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9/11 Health Bill Reintroduced in Congress

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9/11 Health Bill Reintroduced in Congress

Today, Reps. Carolyn Maloney (D-NY), Jerrold Nadler (D-NY), Peter King (R-NY), and Michael McMahon (D-NY) reintroduced bipartisan legislation to address the health crisis caused by the terrorist attacks of September 11, 2001. H.R. 847, the 9/11 Health and Compensation Act, would provide medical monitoring and treatment for those exposed to toxins released by the collapse of the World Trade Center towers. The bill would also provide compensation for economic losses due to illnesses or injuries caused by the attacks.

The previous version of the bill was set to be considered by the House last fall but because of the financial crisis and other factors, it had to be delayed. The Members of Congress are hopeful that the bill will have strong bipartisan support when it is voted on by the House in the coming months. In addition, during his presidential campaign President Barack Obama signaled his strong support for helping the heroes and heroines of 9/11.

"Thousands lost their lives in the 9/11 attacks, but in the years that followed thousands more lost their health. This bill provides proper care to those who are suffering and demonstrates that America will not abandon its first responders and all those affected," Rep. Maloney said. "I thank Speaker Pelosi and my colleagues in the New York delegation for their dedication to fulfilling America's moral responsibility to care for those who were harmed by the terrorist attacks on our nation."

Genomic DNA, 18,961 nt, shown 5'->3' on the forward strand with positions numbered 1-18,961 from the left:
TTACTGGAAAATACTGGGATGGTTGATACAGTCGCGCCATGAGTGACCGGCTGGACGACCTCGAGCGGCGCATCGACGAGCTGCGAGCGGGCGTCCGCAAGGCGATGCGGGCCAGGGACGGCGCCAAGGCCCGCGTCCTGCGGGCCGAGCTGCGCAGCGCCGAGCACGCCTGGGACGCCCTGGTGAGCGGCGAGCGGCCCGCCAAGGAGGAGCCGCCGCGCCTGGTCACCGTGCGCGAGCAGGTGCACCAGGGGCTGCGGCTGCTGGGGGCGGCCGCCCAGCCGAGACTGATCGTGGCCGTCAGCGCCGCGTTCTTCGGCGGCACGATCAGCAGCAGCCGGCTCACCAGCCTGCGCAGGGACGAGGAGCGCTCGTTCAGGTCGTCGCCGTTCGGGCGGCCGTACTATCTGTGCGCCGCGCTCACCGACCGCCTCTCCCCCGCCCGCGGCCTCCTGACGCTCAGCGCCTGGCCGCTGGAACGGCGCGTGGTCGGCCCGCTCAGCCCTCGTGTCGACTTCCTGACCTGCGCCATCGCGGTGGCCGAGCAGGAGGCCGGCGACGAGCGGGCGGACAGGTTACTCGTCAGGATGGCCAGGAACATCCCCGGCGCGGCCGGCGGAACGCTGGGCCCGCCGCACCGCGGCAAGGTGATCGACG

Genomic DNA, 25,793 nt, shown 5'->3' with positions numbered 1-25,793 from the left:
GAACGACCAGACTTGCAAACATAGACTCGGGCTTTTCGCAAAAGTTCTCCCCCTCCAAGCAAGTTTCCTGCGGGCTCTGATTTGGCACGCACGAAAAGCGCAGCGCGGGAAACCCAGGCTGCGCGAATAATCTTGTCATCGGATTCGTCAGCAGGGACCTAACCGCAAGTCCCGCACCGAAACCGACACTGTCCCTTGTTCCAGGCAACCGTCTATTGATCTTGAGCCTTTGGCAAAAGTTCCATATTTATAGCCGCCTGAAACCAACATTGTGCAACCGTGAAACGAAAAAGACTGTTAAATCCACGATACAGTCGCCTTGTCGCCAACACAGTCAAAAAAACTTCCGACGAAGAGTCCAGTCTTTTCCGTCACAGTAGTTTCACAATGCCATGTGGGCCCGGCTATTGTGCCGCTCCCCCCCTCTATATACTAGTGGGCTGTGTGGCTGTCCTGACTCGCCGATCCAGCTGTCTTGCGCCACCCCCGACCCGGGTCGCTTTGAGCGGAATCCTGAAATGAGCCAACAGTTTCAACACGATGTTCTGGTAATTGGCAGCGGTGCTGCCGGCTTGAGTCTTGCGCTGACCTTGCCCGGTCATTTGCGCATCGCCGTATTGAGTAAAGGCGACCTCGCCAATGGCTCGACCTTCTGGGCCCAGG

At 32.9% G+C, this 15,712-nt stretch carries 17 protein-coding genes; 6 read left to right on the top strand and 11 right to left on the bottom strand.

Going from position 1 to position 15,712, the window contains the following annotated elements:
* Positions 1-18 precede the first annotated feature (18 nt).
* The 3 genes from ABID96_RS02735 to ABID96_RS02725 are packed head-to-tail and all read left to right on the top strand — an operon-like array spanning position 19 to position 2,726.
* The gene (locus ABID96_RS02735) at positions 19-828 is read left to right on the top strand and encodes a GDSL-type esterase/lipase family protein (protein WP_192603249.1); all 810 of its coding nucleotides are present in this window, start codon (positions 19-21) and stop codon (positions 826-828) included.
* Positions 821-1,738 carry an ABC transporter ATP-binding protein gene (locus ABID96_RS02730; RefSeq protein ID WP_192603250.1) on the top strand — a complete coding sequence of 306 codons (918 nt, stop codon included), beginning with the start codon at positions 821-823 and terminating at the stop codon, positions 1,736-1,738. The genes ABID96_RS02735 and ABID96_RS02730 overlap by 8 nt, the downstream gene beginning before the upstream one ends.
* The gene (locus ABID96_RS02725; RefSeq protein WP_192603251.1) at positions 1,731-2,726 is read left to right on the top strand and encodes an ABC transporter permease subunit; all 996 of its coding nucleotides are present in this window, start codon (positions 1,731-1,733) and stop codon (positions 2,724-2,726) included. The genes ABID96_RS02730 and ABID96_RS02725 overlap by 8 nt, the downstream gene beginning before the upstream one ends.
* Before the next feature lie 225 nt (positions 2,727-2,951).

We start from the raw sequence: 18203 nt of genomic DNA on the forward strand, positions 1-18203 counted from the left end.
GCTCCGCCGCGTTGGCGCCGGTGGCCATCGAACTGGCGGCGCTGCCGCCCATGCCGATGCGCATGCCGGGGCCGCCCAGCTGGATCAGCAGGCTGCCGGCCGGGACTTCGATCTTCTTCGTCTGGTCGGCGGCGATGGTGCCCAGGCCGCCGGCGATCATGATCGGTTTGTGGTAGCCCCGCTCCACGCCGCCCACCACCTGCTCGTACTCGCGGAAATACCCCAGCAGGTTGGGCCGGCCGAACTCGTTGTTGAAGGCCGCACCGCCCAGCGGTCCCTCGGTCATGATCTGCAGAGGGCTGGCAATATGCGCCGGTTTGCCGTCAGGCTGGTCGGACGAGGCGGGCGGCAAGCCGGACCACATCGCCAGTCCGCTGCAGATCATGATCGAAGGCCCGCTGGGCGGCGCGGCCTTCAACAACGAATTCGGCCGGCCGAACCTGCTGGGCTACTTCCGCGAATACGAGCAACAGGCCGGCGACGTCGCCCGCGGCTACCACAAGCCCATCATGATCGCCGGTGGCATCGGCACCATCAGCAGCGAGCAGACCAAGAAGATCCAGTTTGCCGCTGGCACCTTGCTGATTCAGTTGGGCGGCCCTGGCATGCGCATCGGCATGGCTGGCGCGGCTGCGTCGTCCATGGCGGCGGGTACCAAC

"Today, more than seven years after 9/11, it is more essential than ever that we take care of the first responders and area residents, workers and students who have become sick as a result of the attacks," said Rep. Nadler. "With this new Administration and new Congress, we now have the opportunity to right some of the wrongs of the past. This bi-partisan legislation will go a tremendous distance toward showing our responders the respect and appreciation they deserve, and it will make good on our collective responsibility to care for those community members who needlessly suffered the ill effects of toxic dust."

"The heroes of 9/11 became sick after working in the dust cloud of Ground Zero to save the lives of others," said Rep. King. "It is our duty to develop a plan to monitor and care for these responders. I fully support the establishment of the World Trade Center Health Program and will continue to do all I can to ensure that the 9/11 Health and Compensation Act becomes law."

"Eight and a half years ago our country witnessed the most terrible terrorist attack on American soil," said Rep. McMahon. After those devastating events, many New Yorkers - as well as people from other states who came to New York to aid those in need - emerged as heroes. They worked tirelessly, sorting through debris, searching for survivors, comforting strangers in their darkest moments. They did not turn their backs on us in our time of need and we cannot turn our backs on them. There is really no other option but to provide proper health care for all those first responders who are ill as a result of the selfless aid they provided after the 9/11 attacks. I am proud to be a part of this bill with my colleagues from New York and urge all those in Congress to remember New York's heroes."